Teacher kicks out student because of egg allergy

The preschool teacher told the student's mother that if anything happened to him at school it was the parents' responsibility, not hers.

A CLASSROOM (photo credit: REUTERS)
(photo credit: REUTERS)
An Israeli preschooler who is allergic to eggs was asked to leave his school after the class' "helper" resigned, and his teacher refused to take responsibility for him because of his food allergy, Channel 12 reported.
Eggs, according to the FDA, is one of the top eight most common food allergens.
The child's mother Naomi (a pseudonym provided by Channel 12) said that the helper sent a message to announce her departure, then the preschool teacher called her moments later to say that she was not prepared to take responsibility for the child if something were to happen to him because of his food allergy, Channel 12 reported.
"When I got to the preschool the teacher went outside to speak on the phone and returned with the administrator. She then went inside the school and wrote a letter saying that [my son] could stay at the school, but the responsibility for him wasn't hers, it was the parents. And if something happened to him, it was [our] responsibility," Naomi told Channel 12.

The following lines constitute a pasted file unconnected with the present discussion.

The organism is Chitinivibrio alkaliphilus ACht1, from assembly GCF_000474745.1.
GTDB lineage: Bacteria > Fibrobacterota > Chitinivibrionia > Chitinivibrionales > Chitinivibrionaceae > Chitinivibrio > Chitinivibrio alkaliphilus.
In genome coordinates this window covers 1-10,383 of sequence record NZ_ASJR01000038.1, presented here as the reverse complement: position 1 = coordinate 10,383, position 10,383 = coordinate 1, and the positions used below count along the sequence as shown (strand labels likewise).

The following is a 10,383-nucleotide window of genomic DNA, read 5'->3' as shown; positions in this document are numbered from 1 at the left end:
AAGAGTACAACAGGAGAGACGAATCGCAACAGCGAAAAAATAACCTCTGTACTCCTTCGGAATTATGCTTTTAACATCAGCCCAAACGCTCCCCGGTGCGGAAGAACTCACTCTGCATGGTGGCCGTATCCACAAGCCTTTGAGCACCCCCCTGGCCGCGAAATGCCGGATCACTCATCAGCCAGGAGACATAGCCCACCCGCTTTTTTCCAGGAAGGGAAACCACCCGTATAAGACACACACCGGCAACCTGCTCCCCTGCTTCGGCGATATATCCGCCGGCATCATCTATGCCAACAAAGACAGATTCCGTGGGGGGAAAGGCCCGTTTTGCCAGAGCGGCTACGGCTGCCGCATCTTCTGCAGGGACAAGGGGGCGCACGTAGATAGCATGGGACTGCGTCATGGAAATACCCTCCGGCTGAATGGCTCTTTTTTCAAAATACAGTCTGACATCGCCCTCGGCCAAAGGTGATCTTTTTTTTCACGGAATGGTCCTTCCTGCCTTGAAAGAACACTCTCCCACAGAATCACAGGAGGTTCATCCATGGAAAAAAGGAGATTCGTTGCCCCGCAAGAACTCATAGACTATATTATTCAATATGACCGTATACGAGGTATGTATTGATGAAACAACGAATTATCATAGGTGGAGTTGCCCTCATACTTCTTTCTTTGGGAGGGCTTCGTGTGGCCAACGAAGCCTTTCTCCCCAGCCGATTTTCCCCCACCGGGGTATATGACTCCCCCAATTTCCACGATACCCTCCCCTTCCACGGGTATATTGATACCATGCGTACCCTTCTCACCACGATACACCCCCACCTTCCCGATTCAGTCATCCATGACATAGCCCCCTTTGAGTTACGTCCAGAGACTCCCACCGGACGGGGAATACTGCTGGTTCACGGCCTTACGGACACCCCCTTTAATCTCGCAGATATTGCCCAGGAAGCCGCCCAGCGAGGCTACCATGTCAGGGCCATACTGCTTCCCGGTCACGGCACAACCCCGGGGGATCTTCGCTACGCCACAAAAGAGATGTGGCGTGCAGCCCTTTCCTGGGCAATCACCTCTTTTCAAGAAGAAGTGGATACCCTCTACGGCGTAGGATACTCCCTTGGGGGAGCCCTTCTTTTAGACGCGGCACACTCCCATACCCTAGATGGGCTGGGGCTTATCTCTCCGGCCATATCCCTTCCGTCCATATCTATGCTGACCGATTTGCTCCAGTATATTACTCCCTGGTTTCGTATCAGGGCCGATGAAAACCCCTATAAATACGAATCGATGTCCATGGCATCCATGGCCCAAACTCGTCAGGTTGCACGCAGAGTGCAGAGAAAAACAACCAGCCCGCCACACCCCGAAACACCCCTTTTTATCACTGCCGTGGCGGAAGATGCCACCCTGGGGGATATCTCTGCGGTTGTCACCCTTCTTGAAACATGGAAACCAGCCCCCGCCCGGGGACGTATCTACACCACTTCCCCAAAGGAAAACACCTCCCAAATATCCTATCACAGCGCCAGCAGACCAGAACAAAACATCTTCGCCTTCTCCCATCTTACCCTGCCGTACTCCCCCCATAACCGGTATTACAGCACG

Channel 12 reached out to the preschool teacher who declined to comment.
In the end, Naomi decided to pull her son out of the school, telling Channel 12, "I'm afraid of losing my child."
While food allergies are not common in Israel, they are a growing phenomenon worldwide. Israel's Ministry of Health said on its website that the estimated growth rate of food allergies among toddlers and preschoolers was 3-5% and in school-aged children 1-2%.
The ministry also said "the most common allergic illnesses in Israel are allergic rhinitis, asthma, atopic dermatitis and allergic sensitivity to foods, drugs and insect venom," and that 25-40% of Israelis suffer from an allergic condition.
In July 2018, the Knesset passed a law that required educational institutions have epinephrine injections for children with allergies in case of emergency.
Oren Oppenheim contributed to this report.